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Hyatt Hotel, Melbourne, 30 July 1998: transcript of doorstop interview [GST]



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THE HON PETER REITH MP

MINISTER FOR WORKPLACE RELATIONS AND SMALL BUSINESS

LEADER OF THE HOUSE OF REPRESENTATIVES

 

PARLIAMENT HOUSE

CANBERRA ACT 2600

 

 

30 July, 1998

 

TRANSCRIPT OF THE HON PETER REITH MP

DOORSTOP INTERVIEW - HYATT HOTEL, MELBOURNE

 

e&oe

 

 

JOURNALIST:

 

Mr Reith, the Government, has it lost the welfare lobby support on the GST so far?

 

REITH:

 

I don’t know what they’re saying but certainly the package will be taking into account the needs of low income and disadvantaged people. I think it’s one of the problems of the system that we inherited from Labor — is that low income people have been disadvantaged for years. Labor’s tax system has become increasingly regressive. Low income people have been disadvantaged. Many low income people have not been able to get a job because of Labor’s tax system and so it’s very important that we have a complete reform of Australia’s tax system, and this will mean jobs. More jobs means a better deal for low income people. The best thing you can do for somebody who’s on low incomes or who is disadvantaged is to make sure they’ve got a job or to help them keep their job.

 

JOURNALIST:

 

Their support would be crucial, though, to sell the package, wouldn’t it?

 

REITH:

 

Well, I don’t think it’s as simple as that, to say that there is a necessarily single voice amongst the welfare groups. The Brotherhood of St Laurence a few years ago put out a package of proposed reforms including, I think, it was a 7 per cent value added tax, for example. So the welfare lobbies have had different views over the years on different subjects.

 

JOURNALIST:

 

How do you think the low income to middle income earners will react when they see reports and examples in the papers today of a typical single income family on $697 a week, they’re needing 8 per cent tax cut to break even after a GST. They’re going to be $24.12 worse off. How do you see it when people read this — they’re going to respond? You said it was going to be a difficult fight, this one.

 

REITH:

 

I think most people are sensible enough to know that they should await the Government’s release of the package before they come to any conclusions about what’s in it. Arthur Andersen’s apparently have done some work but they have not been working for the Government, they’re not releasing the Government’s tax policy. As far as people on low incomes or middle incomes are concerned, obviously it is important that we address the fact that they are paying very high income tax rates. But, more generally, I think people need to be a bit sceptical about some of the things they read in the papers. I picked up The Age this morning and it told me that there would be a 10 per cent tax on the cost of my shower and that I’d be 10 per cent worse off. Well, you’re already paying tax built into the cost of hot water today. That is a misrepresentation in the sense that it doesn’t tell the full story, that if you have a proper tax package taxes will be abolished and that will lower the price of things. And taxes which are currently imposed on goods indirectly will see the lowering of the price of those goods.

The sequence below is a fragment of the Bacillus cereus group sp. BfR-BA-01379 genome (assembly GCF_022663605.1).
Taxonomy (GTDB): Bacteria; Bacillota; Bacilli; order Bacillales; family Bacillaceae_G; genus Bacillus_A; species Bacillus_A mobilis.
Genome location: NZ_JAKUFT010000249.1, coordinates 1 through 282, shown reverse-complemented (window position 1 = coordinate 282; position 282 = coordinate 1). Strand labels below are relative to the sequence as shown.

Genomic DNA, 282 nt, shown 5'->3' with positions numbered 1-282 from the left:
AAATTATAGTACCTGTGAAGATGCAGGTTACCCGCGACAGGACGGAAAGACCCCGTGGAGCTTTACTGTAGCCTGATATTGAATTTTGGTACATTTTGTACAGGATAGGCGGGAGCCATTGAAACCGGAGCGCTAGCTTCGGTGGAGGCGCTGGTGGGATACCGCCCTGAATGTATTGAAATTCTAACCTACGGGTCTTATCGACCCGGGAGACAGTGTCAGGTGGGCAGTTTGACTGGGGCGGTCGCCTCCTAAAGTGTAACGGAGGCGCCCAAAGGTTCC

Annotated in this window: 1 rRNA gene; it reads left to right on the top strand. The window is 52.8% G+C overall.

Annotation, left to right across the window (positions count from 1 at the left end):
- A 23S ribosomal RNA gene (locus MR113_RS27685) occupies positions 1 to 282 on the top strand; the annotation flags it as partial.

JOURNALIST:

 

Because of these paper reports and media reports on the way the GST is going to be, how it will affect low income earners, people are already quite frightened, talking in the street about it .

 

REITH:

 

I don’t think so. I spoke to somebody who said that it was good news that retirees were going to be a lot better off and that it was going to be a fantastic system for older Australians, which was the headline in The Age. My advice is, believe the good news.

 

JOURNALIST:

 

You said in your speech earlier on that you’re going to learn the lessons from the past. How are you doing it differently this time?

 

REITH:

 

Well, you’ll just have to wait and see, won’t you?

 

JOURNALIST:

 

Is there a two-pronged (tape break).

 

REITH:

 

Back in 1993 the Labor Party opposed tax reform when they were themselves a few years earlier in favour of it, and after the election they cheated people. They lied through 1993 and they cheated the Australian public after the election, and they would do exactly the same thing again. I think most people should now perhaps appreciate and give us credit for the fact that we’ve been straight up and down, and told people what the problems are and we’re going to be telling them what the answers are. And that puts us in a much stronger position compared to the Labor Party.

 

JOURNALIST:

 

Just finally, were you surprised to see union reps at the breakfast this morning?

 

REITH:

 

I appreciated the opportunity to speak with the President of the Trades Hall Council this morning. Mr Kingham is a senior official in the CFMEU and we are very keen to see improvements in productivity in the building industry, and the CFMEU is a significant player in achieving that. I have said to the industry, including the unions, that the Government is prepared to hold sensible discussions and consultations with them about the reform process. We do need reform in the building industry. We’ve nominated the building industry as one of the priority industries in the Government’s workplace relations approach. I welcome the fact that the unions were prepared to come along and listen to me speak this morning.

 

 

 

ENDS

 

 

 

LK